Previous research, conducted by Pepperdine University, has focused on how grunion eggs are affected by beach grooming, where debris is removed by machinery. This Pomona project is the first to look at how ordinary human beach activity – walking, playing Frisbee, sand-castle-building – affects the grunion eggs. (Laguna Beach, now known nationwide because of the MTV reality show of the same name, is one of the most popular beaches in coastal Orange County.)

“I’ve always loved grunion,’’ says Karnovsky, who fondly recalls going out on grunion runs while pursuing her doctoral degree at nearby UC Irvine. “I’ve always been fascinated by them. This was a great opportunity to solve some of the unsolved mysteries about these wonderful fish.”

Two more Pomona students are delving into other questions about grunion. Zachary Brown ‘07, a chemistry major from Alaska, is researching just where the grunion go after a run – nobody seems to know. “All we have about where they go is really anecdotal,” says Karnovsky, noting that those anecdotes have the fish staying close to shore.

Brown’s research entails removing tiny earbones, known as otoliths, from grunion. When that chore is done, he will return to his home state this summer to work in an advanced instrumentation lab at the University of Alaska, Fairbanks. There he’ll be conducting elemental analysis of the rings of growth (sort of like those on the tree) in the ear bone. Fish incorporate the chemistry of the body of water they’re in into their otolith, and chemical analysis can determine the fish’s movements from one body of water to another, say, from an estuary to the sea.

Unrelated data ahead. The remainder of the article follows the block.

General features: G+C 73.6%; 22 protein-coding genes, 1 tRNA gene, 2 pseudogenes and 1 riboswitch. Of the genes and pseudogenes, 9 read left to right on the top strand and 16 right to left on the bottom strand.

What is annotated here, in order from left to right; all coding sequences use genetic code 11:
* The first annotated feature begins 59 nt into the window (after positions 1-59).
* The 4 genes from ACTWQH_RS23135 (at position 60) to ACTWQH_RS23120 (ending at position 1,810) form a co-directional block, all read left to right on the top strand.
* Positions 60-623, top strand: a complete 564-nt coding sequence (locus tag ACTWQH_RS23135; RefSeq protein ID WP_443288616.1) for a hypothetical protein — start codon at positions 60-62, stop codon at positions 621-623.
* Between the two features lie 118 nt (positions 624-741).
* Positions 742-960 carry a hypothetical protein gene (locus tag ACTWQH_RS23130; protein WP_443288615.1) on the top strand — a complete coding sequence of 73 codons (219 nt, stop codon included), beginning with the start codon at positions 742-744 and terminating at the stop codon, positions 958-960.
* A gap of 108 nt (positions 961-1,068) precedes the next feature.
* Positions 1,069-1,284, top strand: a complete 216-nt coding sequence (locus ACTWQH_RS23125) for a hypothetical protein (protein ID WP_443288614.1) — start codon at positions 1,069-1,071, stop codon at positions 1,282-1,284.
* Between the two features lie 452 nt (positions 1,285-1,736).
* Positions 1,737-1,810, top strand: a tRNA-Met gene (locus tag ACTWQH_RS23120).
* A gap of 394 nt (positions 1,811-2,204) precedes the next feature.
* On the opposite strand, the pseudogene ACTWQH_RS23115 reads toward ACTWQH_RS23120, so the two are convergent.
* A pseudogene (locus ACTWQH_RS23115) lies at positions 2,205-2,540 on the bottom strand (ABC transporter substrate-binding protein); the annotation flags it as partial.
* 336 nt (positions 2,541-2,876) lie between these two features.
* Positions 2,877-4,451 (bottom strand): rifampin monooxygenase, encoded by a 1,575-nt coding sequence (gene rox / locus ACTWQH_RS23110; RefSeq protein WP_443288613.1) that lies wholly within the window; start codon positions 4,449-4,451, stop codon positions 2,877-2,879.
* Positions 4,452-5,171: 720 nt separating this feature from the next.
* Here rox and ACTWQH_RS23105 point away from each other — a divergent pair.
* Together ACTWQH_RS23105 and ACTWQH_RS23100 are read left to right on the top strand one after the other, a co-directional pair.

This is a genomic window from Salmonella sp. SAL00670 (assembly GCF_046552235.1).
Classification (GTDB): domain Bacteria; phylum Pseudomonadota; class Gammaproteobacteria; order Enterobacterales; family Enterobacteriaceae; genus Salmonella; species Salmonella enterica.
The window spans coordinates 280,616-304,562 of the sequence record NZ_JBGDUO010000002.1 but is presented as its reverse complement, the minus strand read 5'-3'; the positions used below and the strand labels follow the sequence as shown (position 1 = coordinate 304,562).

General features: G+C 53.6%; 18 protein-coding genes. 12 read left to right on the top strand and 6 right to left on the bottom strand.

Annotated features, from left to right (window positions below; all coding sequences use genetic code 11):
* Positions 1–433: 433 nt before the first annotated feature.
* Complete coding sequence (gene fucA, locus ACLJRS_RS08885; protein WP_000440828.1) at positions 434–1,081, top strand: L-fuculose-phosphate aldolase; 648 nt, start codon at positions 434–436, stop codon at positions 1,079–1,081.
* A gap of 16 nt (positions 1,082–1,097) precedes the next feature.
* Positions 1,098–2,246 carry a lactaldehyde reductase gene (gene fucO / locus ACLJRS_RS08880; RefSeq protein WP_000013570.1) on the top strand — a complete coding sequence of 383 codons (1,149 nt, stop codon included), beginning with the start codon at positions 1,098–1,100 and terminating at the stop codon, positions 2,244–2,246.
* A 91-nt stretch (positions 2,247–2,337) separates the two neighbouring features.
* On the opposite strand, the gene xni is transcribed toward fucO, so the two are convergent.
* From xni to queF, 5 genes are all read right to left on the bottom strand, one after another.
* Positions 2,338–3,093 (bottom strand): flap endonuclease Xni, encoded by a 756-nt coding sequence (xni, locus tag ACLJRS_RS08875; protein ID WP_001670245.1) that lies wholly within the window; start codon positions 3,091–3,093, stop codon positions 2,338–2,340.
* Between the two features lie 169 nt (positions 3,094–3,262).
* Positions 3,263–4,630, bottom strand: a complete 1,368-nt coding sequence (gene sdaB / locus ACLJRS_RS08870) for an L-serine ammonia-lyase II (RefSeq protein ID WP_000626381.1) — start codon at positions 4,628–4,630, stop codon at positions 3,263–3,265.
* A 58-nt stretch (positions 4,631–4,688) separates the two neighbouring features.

Sonia Fang ’08, a biology major from the nearby city of San Marino, also is studying otoliths to determine which grunion show up on the peak nights of spawning: the older, more experienced ones or the younger ones? She’ll be bringing the ear bones to the Alaskan Fishery Science Center in Seattle to learn how to do this.

Students wrote funding proposals for their research, with help from Karnosky, and they will write papers presenting their results. She also plans to have the students present their research at a scientific conference and hopes to get their results published in a scientific journal. The idea, Karnovsky says, is to expose the students to all aspects of scientific research, from fieldwork to lab work to publication. That’s not unusual at Pomona. As a small liberal arts college, Pomona is able to offer undergraduate students the sort of research opportunities and close interactions with faculty that are often reserved for graduate students at larger institutions.

And if the work of science can sometimes be tedious -- even when conducted at the beach – the students were rewarded several times with the awe-inspiring sight of grunion spawning. “Oh, man, when it really starts and the run gets going, it’s amazing to see,”” says Brown. “The whole beach can be covered with silver (fish) just flopping around.”